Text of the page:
Tax schemes suck mid-income towns onto map of HMRC avoidance

Tax schemes hoodwinking ordinary middle-income earners is one reason why normal commuter belt towns have lit up a new UK map charting admissions of unpaid liabilities.

Chartered firm UHY Hacker Young, which plotted the map using HMRC data, said official disclosures of unpaid tax were no longer restricted to the “super-rich” boroughs of London.

In fact, St Albans, Slough, Bournemouth and Milton Keynes are now home to the first, third, fourth and fifth highest number of people admitting to unpaid tax, respectively, the firm found.

Brighton, Bristol, and Dartford -- only about 20 miles outside of London (which has the most disclosures in total, 1,218,), also make the firm’s top 10 ‘avoidance admission hotspots.’

And the likes of schemes caught by the 2019 Loan Charge, the promoters of which were described this week as “snake oil salesman,” are among the reasons why.

“A lot of middle-income earners have been sucked into tax schemes over the last two decades,” says UHY Hacker Young tax partner Andrew Snowdon.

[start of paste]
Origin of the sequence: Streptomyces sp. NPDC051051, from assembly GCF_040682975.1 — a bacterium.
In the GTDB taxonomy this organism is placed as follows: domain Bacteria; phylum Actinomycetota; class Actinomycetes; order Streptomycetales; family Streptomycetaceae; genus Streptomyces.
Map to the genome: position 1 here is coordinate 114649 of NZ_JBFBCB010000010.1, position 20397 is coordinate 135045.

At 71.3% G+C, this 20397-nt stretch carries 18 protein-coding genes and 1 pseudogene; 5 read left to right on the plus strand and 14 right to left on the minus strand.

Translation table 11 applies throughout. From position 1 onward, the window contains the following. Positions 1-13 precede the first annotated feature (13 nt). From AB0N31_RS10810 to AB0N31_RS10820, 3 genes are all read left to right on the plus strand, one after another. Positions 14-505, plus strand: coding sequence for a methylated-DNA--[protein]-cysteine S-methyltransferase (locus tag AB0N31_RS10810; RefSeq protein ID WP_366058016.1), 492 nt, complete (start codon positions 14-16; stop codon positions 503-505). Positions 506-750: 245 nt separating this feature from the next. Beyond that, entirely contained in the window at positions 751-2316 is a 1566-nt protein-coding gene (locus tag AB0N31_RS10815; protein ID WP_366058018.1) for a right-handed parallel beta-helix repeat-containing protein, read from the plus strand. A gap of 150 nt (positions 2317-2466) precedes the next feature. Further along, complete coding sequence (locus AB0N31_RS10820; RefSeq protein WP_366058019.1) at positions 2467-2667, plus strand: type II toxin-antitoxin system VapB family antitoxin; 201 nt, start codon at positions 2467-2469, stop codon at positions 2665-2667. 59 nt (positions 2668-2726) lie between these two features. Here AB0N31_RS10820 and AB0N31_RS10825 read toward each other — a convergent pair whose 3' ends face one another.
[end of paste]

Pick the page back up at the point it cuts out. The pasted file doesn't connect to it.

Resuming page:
“[So quite apart from] Kensington and Chelsea…some very normal commuter belt towns like Slough are minor hotspots for admitting unpaid tax.”

Snowdown said that going forward to HMRC to make a tax disclosure was preferable to “burying your head in the sand,” but, even then, he recommended consulting a professional first.

“HMRC is prone to take a much more lenient approach if a disclosure is made unprompted,” he said, “but it’s important to seek professional advice before doing so in order to get the best possible settlement.”

According to the map, Edinburgh has the second highest number of unpaid tax disclosures to HMRC, with 23 per 100,000 residents, behind avoidance admission ‘capital’ St Albans (24, the highest), and followed by Slough (19).

In comparison, London, ranked sixth, was home to 15 admission of unpaid tax, the same as Milton Keynes (ranked 4th overall) and Bournemouth (5th), but above Bristol and Oxford (14 disclosures each).

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Written by Simon Moore

Simon writes impartial news and engaging features for the contractor industry, covering, IR35, the loan charge and general tax and legislation.
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